It's not easy to create a high-performing school in a poverty-stricken environment. That's where a magnet program comes into play.
It's one tool educators can use to raise expectations, spirits, and grades in these situations, and it's working as planned at Charles Drew K-8 Center.
The school is situated in the heart of Liberty City, in a neighborhood struggling under the twin pressures of rampant crime and family dysfunction, but all of that is left outside the school walls.
“We call this our little slice of paradise, when we come here it’s a very positive, nurturing environment," said Tracie Lewis, the school's principal.
"Because we don’t know what they experience when they go home, and based on what we see in the news we know there are definite issues in this area, we just don’t want those issues to spill over into our school.”
Charles Drew has a performing arts magnet program which features a dance troupe. The girls on the team learn much more than ballet, modern dance, hip hop, and jazz styles. What they get out of this program impacts everything they do.
"A lot of the girls come in with a lot of self-esteem issues from home and other aspects of their life and this is a way for them to let it out through creativity, through their artistry, so it does boost morale, it does boost confidence," said dance teacher Ricardo Dume.
"They're always motivated to come to school because of dance." Dume says everyone is invited to their Spring Concert on May 27th.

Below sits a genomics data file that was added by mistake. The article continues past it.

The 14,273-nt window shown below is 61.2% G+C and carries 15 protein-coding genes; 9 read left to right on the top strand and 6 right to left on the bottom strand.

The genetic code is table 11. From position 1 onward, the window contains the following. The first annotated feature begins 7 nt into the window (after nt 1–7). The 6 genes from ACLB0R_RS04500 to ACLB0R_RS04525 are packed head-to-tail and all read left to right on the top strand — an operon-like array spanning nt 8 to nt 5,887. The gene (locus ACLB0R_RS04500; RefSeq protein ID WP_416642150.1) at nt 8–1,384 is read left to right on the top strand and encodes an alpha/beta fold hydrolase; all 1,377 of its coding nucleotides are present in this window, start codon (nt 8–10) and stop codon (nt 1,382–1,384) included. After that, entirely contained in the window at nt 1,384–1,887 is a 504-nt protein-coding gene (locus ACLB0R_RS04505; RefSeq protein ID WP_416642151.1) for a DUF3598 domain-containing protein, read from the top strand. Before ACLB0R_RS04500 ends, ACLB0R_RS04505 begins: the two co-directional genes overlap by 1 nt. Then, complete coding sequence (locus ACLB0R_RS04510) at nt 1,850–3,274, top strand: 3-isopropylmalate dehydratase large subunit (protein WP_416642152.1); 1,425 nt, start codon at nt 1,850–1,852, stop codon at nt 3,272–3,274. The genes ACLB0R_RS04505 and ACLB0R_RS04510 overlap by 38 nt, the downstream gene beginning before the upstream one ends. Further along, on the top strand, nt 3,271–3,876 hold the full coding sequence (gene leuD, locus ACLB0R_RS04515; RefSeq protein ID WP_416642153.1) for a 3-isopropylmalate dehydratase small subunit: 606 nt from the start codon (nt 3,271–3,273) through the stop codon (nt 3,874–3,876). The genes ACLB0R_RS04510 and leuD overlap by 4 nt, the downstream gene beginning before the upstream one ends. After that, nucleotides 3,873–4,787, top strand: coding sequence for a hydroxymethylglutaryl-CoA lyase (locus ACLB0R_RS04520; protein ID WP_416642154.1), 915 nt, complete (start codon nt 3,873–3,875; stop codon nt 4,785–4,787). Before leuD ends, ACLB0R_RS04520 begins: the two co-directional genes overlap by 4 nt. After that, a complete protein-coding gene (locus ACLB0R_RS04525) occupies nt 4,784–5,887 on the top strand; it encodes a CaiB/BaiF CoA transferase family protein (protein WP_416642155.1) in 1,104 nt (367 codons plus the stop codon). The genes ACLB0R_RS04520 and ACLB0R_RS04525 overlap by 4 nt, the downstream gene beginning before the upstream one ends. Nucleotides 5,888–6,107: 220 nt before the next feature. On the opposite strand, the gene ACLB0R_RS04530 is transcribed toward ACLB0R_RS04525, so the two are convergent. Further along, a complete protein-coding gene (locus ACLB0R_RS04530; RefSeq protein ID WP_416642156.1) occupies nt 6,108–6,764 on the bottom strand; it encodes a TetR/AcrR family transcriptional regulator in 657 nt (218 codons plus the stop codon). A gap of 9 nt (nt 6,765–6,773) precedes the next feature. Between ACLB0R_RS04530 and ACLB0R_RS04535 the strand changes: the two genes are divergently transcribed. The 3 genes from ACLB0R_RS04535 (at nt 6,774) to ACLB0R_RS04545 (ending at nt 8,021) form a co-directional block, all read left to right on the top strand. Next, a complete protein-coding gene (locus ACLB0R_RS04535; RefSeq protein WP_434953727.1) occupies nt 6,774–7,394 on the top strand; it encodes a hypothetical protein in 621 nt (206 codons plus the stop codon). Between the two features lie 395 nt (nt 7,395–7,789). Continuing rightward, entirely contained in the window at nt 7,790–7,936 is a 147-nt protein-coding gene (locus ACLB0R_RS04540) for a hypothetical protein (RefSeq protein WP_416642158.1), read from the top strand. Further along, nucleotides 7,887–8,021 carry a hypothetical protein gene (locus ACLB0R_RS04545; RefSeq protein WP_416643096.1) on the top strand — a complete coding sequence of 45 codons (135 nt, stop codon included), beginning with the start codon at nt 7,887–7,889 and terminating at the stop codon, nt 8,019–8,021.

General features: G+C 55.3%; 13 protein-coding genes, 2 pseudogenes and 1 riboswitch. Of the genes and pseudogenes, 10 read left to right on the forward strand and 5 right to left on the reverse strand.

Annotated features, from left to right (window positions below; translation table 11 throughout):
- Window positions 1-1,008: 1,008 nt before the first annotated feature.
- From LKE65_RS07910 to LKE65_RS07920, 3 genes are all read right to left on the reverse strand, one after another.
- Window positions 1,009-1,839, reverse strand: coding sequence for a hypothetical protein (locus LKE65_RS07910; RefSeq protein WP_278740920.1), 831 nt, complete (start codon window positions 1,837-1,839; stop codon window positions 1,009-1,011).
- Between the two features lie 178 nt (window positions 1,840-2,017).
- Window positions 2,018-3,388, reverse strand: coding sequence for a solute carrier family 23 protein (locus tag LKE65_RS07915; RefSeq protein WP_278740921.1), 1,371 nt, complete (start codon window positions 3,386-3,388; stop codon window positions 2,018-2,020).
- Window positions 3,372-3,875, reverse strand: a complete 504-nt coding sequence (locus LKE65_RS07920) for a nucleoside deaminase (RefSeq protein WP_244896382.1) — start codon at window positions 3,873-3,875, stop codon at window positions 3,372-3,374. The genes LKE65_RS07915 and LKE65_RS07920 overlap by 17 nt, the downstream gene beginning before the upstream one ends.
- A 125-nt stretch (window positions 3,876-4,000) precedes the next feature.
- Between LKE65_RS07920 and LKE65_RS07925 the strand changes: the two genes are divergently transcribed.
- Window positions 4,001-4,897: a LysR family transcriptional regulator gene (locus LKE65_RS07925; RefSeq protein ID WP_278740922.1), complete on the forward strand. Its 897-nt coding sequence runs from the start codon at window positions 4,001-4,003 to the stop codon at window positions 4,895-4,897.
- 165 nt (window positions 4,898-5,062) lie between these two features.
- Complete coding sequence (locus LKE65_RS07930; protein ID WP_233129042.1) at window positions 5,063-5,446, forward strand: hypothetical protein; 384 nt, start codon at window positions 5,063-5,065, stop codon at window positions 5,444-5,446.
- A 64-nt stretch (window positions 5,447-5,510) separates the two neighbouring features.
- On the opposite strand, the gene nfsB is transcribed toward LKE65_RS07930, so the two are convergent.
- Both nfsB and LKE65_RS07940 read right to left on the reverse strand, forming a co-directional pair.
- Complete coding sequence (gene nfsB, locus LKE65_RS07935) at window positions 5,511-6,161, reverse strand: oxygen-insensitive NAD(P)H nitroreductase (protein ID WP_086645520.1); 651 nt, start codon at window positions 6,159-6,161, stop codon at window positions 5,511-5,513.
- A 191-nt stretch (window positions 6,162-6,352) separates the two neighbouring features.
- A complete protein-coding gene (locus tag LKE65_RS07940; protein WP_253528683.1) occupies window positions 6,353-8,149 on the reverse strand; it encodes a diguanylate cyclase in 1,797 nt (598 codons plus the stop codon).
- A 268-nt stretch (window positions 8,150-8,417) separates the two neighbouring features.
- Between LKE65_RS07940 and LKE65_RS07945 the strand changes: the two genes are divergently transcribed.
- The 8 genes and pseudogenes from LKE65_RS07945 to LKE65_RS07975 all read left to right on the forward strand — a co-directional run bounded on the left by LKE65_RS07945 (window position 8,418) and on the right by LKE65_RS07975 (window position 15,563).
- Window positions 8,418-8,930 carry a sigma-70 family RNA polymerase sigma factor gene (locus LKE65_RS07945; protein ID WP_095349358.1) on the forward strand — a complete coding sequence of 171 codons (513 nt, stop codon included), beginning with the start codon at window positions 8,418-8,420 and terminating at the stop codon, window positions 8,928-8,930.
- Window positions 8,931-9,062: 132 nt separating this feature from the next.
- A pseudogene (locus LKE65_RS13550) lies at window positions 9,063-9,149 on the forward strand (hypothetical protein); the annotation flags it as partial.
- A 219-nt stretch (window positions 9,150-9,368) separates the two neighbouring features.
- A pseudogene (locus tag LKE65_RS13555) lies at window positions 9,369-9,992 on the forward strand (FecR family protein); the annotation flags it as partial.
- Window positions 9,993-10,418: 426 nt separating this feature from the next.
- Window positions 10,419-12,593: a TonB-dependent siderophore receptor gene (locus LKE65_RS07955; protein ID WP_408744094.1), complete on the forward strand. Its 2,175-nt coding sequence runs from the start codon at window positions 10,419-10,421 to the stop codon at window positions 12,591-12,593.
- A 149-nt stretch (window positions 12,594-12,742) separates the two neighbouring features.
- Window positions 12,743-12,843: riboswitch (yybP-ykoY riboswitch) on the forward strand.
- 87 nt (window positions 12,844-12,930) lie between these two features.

The school is in the district of Miami-Dade School Board Member Dorothy Bendross-Mindingall.
"We know where we are, we know the zip code," Bendross-Mindingall said, referring to the difficulties in the neighborhood, while praising the performing arts program as a game-changer for many kids at the school.
"They do an awesome job of teaching the basics, but the children need this."
Charles Drew is also home to an innovative after-school music club. Run by the Miami Music Project, it exposes kids to symphonic instruments, and they learn to play for free.
“You see so many of these kids, they grow, they become more social, they’re happier, they have a great opportunity with music," said music teacher Adriel Lyles.
"They also grow socially, they become leaders, they take initiative, they learn the values of working hard and applying that to real life."
Darren Madden's daughter is in third grade, learning to play the upright bass.
“I’ve impressed upon her that reading music is like reading books, it’s another language, you gotta learn it, and she really took to it like a duck to water," Madden said.
The principal says they're making strides academically at Charles Drew, with a big assist from the arts. Remember that next time you hear about a school district cutting back on arts education.